- The FDA sets parameters for tolerance levels of specific contaminants. They also set levels that are considered “safe for frequent consumption”. While farm-raised salmon has been shown in some studies to fall below the tolerance levels, they may come in above recommended levels of “frequent consumption” safety in certain populations such as children, pregnant women, and women of childbearing age. Wild-caught salmon has been indicated as safer overall when monitored for such levels.
Pull up any search with the words ”Healthy Fats” and you’ll likely see a picture of salmon as the feature photo. Salmon is one of the most synonymous foods with the healthy fat of Omega 3.
Omega 3 is a type of essential fatty acid that the body cannot make on its own but needs in order to survive. But why Salmon? Salmon is a source of omega 3 that has the beneficial combination of EPA and DHA (eicosapentaenoic acid and docosahexaeonic acid). These essential fatty acids work at a cellular level within the body to:
- Work as a natural blood thinner, reducing the risk of blood clots by preventing blood platelets from sticking together.
- Maintain smooth linings of the arteries.
- Slow the rate of Triglyceride formation in the Liver
These benefits and more are involved in the overall reduced risk of Cardiovascular disease.
The omega 3 fatty acids available in Salmon help to lubricate joints, reduced inflammation caused by oxidative stress, and keep blood flowing smoothly. These benefits work together to improve oxygen-carrying blood flow to the muscles which in turn helps reduce recovery time after training.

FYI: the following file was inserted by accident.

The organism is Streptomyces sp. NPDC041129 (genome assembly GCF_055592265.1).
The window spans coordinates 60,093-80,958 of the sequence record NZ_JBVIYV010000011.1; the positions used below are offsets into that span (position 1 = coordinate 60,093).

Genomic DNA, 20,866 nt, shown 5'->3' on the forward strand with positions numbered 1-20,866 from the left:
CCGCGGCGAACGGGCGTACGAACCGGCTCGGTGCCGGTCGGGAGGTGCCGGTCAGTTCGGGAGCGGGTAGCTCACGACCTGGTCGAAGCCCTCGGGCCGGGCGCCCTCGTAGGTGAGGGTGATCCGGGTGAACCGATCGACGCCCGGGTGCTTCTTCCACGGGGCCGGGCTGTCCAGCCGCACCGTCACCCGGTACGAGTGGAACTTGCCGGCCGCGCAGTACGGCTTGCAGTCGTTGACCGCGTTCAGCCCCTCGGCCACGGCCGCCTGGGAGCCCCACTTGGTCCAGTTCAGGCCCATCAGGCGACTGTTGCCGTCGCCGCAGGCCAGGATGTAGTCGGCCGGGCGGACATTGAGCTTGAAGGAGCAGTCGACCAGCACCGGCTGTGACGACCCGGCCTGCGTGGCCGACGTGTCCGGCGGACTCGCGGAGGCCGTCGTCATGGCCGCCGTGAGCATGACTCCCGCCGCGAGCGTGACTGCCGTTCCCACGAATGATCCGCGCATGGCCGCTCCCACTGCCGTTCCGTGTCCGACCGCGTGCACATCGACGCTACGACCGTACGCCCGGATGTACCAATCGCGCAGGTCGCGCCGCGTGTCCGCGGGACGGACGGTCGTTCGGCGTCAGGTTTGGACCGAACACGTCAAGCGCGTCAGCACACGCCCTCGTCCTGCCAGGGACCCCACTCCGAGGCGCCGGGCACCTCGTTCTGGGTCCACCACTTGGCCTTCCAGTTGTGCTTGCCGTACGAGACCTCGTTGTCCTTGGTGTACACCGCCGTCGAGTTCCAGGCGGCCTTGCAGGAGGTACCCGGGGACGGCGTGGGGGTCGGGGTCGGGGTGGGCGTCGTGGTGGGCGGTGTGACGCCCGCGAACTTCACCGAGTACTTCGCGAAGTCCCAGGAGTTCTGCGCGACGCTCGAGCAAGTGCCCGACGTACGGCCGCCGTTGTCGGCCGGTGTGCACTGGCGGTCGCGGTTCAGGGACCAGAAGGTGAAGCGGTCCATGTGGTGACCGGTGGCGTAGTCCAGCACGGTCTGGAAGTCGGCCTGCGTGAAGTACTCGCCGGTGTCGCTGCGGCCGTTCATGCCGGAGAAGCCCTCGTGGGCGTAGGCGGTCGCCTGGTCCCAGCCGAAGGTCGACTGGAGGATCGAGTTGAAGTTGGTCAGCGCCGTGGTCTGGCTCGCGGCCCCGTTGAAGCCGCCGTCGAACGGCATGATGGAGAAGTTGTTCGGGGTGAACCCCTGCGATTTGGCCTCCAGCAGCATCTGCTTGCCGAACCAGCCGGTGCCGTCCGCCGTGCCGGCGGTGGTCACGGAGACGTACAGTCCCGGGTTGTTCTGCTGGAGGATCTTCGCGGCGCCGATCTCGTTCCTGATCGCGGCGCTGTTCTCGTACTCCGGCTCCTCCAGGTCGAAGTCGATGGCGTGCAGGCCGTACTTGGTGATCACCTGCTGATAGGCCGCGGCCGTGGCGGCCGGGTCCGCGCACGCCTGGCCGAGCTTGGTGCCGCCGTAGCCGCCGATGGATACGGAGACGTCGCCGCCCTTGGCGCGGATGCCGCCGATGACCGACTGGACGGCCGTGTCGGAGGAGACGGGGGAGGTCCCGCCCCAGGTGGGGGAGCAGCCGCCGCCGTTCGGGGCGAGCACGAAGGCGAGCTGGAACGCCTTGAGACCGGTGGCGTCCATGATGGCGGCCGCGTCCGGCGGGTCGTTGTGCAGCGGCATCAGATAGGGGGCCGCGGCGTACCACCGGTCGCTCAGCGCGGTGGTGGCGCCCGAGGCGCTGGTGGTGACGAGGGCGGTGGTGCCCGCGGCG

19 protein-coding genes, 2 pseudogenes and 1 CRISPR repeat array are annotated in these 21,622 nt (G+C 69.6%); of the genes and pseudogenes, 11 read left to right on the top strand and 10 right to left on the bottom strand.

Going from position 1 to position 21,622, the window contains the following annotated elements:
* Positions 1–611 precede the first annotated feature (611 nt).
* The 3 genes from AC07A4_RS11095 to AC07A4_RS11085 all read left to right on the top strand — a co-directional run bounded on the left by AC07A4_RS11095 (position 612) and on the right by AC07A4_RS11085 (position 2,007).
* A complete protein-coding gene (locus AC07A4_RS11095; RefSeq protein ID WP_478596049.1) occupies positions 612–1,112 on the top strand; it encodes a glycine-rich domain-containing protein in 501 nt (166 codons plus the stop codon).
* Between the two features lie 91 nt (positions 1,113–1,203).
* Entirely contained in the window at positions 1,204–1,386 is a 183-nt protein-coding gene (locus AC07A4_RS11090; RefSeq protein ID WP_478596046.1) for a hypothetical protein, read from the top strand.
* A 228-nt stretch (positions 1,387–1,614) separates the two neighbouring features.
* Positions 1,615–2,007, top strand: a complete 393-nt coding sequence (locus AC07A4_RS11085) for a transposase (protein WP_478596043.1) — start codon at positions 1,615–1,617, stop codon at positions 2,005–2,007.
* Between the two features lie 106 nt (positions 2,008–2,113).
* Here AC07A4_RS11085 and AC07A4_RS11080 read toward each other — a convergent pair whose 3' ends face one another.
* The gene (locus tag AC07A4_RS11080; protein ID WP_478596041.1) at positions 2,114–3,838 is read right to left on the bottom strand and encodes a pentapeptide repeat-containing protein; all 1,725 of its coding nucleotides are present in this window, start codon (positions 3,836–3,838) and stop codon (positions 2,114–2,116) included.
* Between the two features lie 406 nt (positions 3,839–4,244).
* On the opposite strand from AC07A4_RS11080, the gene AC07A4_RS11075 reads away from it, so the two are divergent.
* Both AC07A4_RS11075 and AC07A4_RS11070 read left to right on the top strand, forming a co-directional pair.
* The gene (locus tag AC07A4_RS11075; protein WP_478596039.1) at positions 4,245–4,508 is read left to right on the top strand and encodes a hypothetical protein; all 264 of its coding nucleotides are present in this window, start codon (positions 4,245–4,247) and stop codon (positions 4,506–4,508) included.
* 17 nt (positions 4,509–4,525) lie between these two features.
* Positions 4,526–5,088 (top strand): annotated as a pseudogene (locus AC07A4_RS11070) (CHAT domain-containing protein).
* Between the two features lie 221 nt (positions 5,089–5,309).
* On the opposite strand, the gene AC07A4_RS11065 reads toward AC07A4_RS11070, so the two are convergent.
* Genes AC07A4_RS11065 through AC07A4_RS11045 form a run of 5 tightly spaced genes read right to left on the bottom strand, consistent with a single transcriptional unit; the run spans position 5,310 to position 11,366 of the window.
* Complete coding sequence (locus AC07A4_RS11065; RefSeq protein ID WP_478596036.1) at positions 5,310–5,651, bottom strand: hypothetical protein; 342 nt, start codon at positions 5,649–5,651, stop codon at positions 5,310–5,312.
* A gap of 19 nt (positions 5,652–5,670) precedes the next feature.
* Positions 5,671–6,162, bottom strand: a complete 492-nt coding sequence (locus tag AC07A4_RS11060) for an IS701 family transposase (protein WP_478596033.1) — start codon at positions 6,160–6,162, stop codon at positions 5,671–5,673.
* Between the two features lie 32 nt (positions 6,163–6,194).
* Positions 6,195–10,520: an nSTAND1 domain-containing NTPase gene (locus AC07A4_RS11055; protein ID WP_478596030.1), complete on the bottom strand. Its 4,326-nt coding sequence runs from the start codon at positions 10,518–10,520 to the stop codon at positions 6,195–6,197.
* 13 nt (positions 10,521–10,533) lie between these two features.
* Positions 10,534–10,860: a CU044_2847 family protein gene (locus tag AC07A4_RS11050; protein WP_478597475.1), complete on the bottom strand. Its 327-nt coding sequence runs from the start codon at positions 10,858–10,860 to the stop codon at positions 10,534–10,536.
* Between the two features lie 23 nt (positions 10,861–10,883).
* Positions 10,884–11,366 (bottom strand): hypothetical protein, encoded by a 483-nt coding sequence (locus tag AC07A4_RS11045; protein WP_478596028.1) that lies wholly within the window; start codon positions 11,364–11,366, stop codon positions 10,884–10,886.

Healthy fats also support optimal brain function, leading to better mental acuity and focus. Your sharp decision making on race day could be the difference between hitting that spear, or doing 30 burpees. Whatever the obstacle in your life, improved brain function can’t hurt.
- 2 Salmon fillets, 4-6 ounces each
- 1 tsp dried oregano
- 3 Tbsp balsamic vinegar
- ½ Tbsp garlic, minced
- Mix balsamic vinegar, oregano, and minced garlic in bowl.
- Brush marinade over salmon and let sit 5-10 minutes.
- Lay salmon fillets skin side down on grill.
- Grill 15-20 minutes.
Baked Salmon with Yogurt Curry Sauce
2 (4-6oz) Salmon Fillets
½ Tbsp Olive Oil
Curried Yogurt Sauce
1 cup plain greek yogurt
1 tsp water (to thin the yogurt)
2 tsp curry powder
¼ tsp cayenne pepper
½ tsp minced garlic
¼ tsp Pink Himalayan Sea salt
½ tsp fresh cilantro (chopped)
Preheat oven to 375 degrees F (190 degrees C). Place fillets in aluminum foil, cover with olive oil, and seal. Place sealed salmon in the glass dish, and bake 35 to 45 minutes, until easily flaked with a fork.